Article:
Black and Hispanic Americans with systemic lupus erythematosus (SLE) who are diagnosed with COVID-19 more often tend to have more severe cases than their peers in other demographic groups, new analysis finds published in Arthritis Care & Research.
Previous literature has suggested that race, ethnicity, and socioeconomic status affect COVID-19 outcomes across the entire US population, but the new report would be the first to examine COVID disparities -19 specifically in people with SLE.
The authors said previous reports indicated that black and Hispanic patients in the United States were more likely to be exposed to COVID-19 and may have experienced delays in accessing medical care after infection.
“These data strongly suggest that differences in exposure and health care, rather than genetics or other biological factors, explain the disparate results,” the authors said.
Similarly, previous data shows that non-white people with SLE are more likely to have severe manifestations of SLE.
“However, studies also show that the relationship between race and ethnicity and disease outcomes is significantly confounded by social determinants of health in SLE,” they wrote.
To better understand the experiences of people with SLE with COVID-19 and to see if disparities seen in other settings carry over to this group of patients, the researchers analyzed data from the COVID-19 Global Rheumatology Alliance Registry of March 2020 to August 2021. They then compared demographic factors and SLE disease characteristics to COVID-19 outcomes to see if race and ethnicity affected COVID-19 severity.
There were 523 patients with SLE and COVID-19 included in the study, of which 90.7% were female. In 74.6% of cases, a diagnosis of COVID-19 did not result in hospitalization. However, of those who were hospitalized, 8.3% did not require oxygen, 13.3% were hospitalized and received oxygen, and 3.8% died.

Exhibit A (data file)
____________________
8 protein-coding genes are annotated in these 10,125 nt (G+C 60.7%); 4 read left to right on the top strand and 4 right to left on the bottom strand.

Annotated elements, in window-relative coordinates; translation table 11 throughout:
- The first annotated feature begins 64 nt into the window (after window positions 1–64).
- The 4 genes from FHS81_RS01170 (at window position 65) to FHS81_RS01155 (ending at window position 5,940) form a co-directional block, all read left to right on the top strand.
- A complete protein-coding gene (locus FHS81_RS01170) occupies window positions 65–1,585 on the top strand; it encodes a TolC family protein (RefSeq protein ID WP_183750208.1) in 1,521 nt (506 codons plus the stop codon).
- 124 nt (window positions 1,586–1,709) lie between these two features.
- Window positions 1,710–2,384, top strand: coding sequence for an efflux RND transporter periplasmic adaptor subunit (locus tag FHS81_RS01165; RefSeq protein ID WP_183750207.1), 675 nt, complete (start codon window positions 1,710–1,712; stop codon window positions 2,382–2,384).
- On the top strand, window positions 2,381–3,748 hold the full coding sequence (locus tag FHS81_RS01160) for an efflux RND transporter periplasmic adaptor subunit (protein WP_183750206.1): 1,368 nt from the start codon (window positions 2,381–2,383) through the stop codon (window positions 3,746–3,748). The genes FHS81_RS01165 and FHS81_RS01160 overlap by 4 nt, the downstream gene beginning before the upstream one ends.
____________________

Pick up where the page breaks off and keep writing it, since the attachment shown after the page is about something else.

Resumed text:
Using a multivariate model, the authors found that black and Hispanic patients with SLE were more likely to have severe COVID-19 outcomes than white patients with SLE (odds ratios, 2, 73 and 2.76, respectively). A subanalysis of unvaccinated patients and those with unknown vaccination status found similar results, the researchers said.
The observed disparities in COVID-19 outcomes have occurred despite other differences between racial and ethnic cohorts.
“White populations tended to be older than other groups, had fewer comorbidities, less frequent use of prednisone, and more frequent use of antimalarial monotherapies and biological and immunosuppressive treatments,” the investigators reported. “Nevertheless, black and Hispanic individuals performed worse than white individuals, even after adjusting for demographic, disease-specific characteristics, and comorbidities.”
The investigators said other research indicates that black and Hispanic people are more likely to live in areas with restricted access to healthcare facilities and are also more likely to be employed in jobs in which contact from person to person cannot be avoided. Both of these factors could have affected the results, they noted.
Their study has limitations, the authors added, and they include the fact that the data come from a single country – and therefore are not necessarily generalizable to other countries – and the possibility that other confounding factors may have been involved. could affect the data.
Still, they said, these data should spur more research and public health action.
“Achieving equitable health outcomes for socially disadvantaged SLE populations will likely require the implementation of public health measures that directly address social disparities and mitigate social disadvantage,” they said.
Ugarte-Gil MF, Alarcón GS, Seet AM, et al. Association between race/ethnicity and covid-19 outcomes in patients with systemic lupus erythematosus (SLE) in the United States: data from the COVID-19 Global Rheumatology Alliance. Arthritis Care Res (Hoboken). Published online October 14, 2022. doi:10.1002/acr.25039